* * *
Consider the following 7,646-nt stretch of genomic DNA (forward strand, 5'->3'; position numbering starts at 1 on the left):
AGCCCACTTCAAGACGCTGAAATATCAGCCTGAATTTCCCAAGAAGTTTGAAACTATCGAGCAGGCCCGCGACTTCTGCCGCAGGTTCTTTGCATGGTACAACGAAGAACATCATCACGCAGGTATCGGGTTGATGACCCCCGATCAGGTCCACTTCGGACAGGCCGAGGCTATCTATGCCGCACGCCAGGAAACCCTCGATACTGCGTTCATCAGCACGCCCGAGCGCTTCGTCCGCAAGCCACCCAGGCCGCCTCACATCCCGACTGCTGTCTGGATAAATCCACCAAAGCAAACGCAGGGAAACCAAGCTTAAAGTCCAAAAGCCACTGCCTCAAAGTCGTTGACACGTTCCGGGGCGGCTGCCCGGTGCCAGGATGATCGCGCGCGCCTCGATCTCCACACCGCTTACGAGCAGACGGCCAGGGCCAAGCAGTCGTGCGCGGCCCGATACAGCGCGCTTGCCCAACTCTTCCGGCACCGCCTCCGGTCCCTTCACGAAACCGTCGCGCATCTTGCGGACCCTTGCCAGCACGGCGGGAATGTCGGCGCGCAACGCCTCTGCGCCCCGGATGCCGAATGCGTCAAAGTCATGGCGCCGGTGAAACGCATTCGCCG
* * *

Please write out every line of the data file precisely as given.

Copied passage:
Consider the following 7,646-nt stretch of genomic DNA (forward strand, 5'->3'; position numbering starts at 1 on the left):
AGCCCACTTCAAGACGCTGAAATATCAGCCTGAATTTCCCAAGAAGTTTGAAACTATCGAGCAGGCCCGCGACTTCTGCCGCAGGTTCTTTGCATGGTACAACGAAGAACATCATCACGCAGGTATCGGGTTGATGACCCCCGATCAGGTCCACTTCGGACAGGCCGAGGCTATCTATGCCGCACGCCAGGAAACCCTCGATACTGCGTTCATCAGCACGCCCGAGCGCTTCGTCCGCAAGCCACCCAGGCCGCCTCACATCCCGACTGCTGTCTGGATAAATCCACCAAAGCAAACGCAGGGAAACCAAGCTTAAAGTCCAAAAGCCACTGCCTCAAAGTCGTTGACACGTTCCGGGGCGGCTGCCCGGTGCCAGGATGATCGCGCGCGCCTCGATCTCCACACCGCTTACGAGCAGACGGCCAGGGCCAAGCAGTCGTGCGCGGCCCGATACAGCGCGCTTGCCCAACTCTTCCGGCACCGCCTCCGGTCCCTTCACGAAACCGTCGCGCATCTTGCGGACCCTTGCCAGCACGGCGGGAATGTCGGCGCGCAACGCCTCTGCGCCCCGGATGCCGAATGCGTCAAAGTCATGGCGCCGGTGAAACGCATTCGCCG